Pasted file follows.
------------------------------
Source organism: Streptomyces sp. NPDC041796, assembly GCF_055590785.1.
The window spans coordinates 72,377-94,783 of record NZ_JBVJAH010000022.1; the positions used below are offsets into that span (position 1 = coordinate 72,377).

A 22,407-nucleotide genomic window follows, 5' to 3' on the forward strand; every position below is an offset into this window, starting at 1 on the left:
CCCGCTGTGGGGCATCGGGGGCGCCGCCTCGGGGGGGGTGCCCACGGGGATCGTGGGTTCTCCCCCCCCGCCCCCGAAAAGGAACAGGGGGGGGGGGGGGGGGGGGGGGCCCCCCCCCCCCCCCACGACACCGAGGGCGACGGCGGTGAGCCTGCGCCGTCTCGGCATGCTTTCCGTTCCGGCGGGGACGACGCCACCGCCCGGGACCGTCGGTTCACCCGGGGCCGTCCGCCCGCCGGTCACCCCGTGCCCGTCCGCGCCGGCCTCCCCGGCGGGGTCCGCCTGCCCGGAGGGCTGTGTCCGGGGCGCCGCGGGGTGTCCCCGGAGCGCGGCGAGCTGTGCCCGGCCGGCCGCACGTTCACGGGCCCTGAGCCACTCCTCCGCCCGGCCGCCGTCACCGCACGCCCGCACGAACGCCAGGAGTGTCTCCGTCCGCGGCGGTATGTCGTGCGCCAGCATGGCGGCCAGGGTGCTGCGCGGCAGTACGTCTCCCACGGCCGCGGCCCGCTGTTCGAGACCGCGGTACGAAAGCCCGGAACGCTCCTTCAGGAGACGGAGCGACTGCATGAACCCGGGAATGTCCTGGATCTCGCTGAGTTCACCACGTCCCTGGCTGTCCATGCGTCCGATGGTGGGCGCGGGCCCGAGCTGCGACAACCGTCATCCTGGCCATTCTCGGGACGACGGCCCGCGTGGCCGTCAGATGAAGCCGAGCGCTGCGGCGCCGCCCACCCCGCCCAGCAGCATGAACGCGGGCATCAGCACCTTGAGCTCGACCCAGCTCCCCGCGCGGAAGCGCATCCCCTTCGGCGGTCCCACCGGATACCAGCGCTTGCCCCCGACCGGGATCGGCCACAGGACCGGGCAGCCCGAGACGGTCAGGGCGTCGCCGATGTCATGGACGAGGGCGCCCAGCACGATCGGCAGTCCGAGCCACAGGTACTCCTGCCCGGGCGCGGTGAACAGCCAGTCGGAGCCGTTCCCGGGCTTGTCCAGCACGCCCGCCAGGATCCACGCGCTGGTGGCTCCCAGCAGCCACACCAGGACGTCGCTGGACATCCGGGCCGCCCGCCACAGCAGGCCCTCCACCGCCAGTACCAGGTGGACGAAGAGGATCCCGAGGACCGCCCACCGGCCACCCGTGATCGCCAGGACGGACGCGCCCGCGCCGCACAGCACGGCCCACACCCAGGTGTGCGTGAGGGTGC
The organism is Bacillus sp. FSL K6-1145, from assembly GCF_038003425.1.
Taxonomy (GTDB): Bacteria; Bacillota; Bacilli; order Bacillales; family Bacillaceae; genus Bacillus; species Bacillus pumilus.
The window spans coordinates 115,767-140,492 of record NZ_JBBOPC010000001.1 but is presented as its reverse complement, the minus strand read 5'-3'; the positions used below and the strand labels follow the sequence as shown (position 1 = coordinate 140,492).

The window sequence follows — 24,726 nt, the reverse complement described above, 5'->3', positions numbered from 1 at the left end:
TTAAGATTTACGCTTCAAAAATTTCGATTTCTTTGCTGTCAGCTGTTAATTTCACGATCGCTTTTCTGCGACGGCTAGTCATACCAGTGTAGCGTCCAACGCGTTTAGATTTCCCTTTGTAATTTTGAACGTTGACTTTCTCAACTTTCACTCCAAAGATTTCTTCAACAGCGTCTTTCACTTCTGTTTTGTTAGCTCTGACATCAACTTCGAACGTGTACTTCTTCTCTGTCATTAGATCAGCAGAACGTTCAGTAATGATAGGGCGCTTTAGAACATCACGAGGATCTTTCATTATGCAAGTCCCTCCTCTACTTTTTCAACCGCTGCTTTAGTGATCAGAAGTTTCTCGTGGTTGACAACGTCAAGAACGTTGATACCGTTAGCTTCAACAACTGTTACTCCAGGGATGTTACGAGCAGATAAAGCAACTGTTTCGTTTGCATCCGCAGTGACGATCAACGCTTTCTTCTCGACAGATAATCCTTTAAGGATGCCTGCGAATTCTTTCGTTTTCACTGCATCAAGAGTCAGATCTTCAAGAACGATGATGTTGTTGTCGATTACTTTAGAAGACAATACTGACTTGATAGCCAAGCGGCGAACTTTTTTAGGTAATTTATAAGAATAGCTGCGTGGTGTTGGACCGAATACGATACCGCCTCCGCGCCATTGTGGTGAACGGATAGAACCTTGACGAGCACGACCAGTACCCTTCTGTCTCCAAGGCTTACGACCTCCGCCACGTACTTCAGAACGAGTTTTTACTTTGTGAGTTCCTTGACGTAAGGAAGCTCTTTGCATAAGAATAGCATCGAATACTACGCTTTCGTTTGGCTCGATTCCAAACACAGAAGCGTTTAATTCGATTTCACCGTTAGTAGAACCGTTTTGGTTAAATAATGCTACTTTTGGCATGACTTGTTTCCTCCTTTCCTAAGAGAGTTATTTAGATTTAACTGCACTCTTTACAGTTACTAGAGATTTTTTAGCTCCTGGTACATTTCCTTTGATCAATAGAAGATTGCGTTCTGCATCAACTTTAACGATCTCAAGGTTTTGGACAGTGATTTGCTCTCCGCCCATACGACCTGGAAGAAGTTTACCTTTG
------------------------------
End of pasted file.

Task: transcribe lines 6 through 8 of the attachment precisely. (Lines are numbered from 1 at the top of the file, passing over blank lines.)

Taxonomy (GTDB): Bacteria; Bacillota; Bacilli; order Bacillales; family Bacillaceae; genus Bacillus; species Bacillus pumilus.
The window spans coordinates 115,767-140,492 of record NZ_JBBOPC010000001.1 but is presented as its reverse complement, the minus strand read 5'-3'; the positions used below and the strand labels follow the sequence as shown (position 1 = coordinate 140,492).

The window sequence follows — 24,726 nt, the reverse complement described above, 5'->3', positions numbered from 1 at the left end: